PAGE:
The world of digital marketing continues to evolve at a rapid rate. What might have been an effective strategy last year may no longer be relevant this year. Below is a discussion of how trends could change, and how you can be more efficient with measuring the results of your marketing campaigns by focusing on the metrics that matter in 2019.
The year 2018 was an interesting time in the digital marketing world. It was the year when data privacy concerns came to the forefront, highlighted by Google and Facebook executives making appearances in Congress. And people have taken notice, with 84% of consumers saying they will abandon their online shopping carts on an insecure website.
Aside from security issues, a majority of companies are also seeing the necessity of improving SEO. Over 61% of companies said security was their priority for 2018. And with SEO triggering a conversion rate of 14.6% compared to 1.7% for traditional outbound methods, who can blame them?
Lastly, it was a year when content reigned supreme yet again. High-quality content was found to have the ability to increase blog traffic by up to 2,000%.
Despite the public scrutiny that hounded Facebook in 2018 and the clamor to #deletefacebook, the social media giant’s user base remains strong. It was found to be the #1 social media platform in the US and the perfect channel to target senior demographic, with 41% of its users being over the age of 65.
The rich continue to get richer, as the younger under 30 demographic that Facebook lost, transferred to Instagram – a platform it also owns. And with a new wave of diverse influencers, the youngsters seem to stay glued to the gram.
Also, email still isn’t lost in the mix in 2019. However, it’s important to note that generic emails of the past won’t cut it anymore. Personalization will be key as emails are often viewed as the final “trigger” to motivate desired actions when aligned particularly with other marketing strategies.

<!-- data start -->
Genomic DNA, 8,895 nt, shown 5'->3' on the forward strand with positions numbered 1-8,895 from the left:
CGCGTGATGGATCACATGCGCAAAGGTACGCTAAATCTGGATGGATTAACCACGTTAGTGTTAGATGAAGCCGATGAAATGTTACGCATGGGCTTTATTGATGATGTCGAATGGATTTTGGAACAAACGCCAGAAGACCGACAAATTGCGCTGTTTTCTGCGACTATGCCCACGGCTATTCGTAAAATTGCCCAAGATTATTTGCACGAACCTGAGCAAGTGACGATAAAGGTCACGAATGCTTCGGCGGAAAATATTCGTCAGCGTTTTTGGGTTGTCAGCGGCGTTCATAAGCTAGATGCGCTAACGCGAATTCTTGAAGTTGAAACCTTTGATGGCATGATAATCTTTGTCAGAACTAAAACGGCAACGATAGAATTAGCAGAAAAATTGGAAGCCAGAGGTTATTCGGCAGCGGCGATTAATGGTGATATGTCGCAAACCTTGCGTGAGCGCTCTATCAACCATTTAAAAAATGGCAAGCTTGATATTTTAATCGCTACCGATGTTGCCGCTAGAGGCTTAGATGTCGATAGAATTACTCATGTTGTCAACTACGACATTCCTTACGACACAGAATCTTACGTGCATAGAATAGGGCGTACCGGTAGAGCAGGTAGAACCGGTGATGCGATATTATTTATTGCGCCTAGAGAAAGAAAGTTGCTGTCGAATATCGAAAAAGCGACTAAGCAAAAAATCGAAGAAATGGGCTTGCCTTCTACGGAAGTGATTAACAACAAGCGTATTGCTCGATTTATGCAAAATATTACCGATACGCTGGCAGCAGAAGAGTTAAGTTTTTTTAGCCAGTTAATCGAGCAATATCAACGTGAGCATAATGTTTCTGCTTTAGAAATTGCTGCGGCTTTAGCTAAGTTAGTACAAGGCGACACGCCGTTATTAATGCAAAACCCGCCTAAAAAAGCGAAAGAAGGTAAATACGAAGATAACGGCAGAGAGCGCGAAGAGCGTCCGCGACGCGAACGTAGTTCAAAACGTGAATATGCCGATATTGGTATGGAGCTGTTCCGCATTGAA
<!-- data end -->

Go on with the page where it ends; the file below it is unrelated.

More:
As the amount of data available to businesses continues to increase, you will need to identify which metrics actually affect your bottom line. Vanity metrics may look good on paper, but they don’t always impact your business goals.
Short of spying on your competitors, what else can you do to ensure that you don’t fall into the same old pattern of being blinded by attractive data that doesn’t really do much?
Here are eight things you should focus on:
Traffic by Source lets you know exactly where your visitors are coming from. Are they coming from organic searches, direct, or social? How long do they stay? Which ones convert?
Using this data, you can find out which channels are working for you and which ones could use improvement.
Pages-per-session lets you know the number of distinct pages a user viewed when they visited your website. This metric gives you a clear idea of how engaged users are with your brand.
As pointed out by HQDigital, if you combine this powerful metric with time-on-site and top entry and exit pages, you will identify which areas you could improve on. By doing so, you will be able to optimize all your pages for maximum engagement.
Many marketers have washed their hands off display ads simply because they are very easy to miss. In fact, try to think of when you actually looked at a display Ad – what made you look in the first place? And did you even click?
But while users have grown accustomed to tuning out display ads, a well-crafted display Ad can still work for certain businesses. If you want to know if you fall in that category, take a closer look at the following: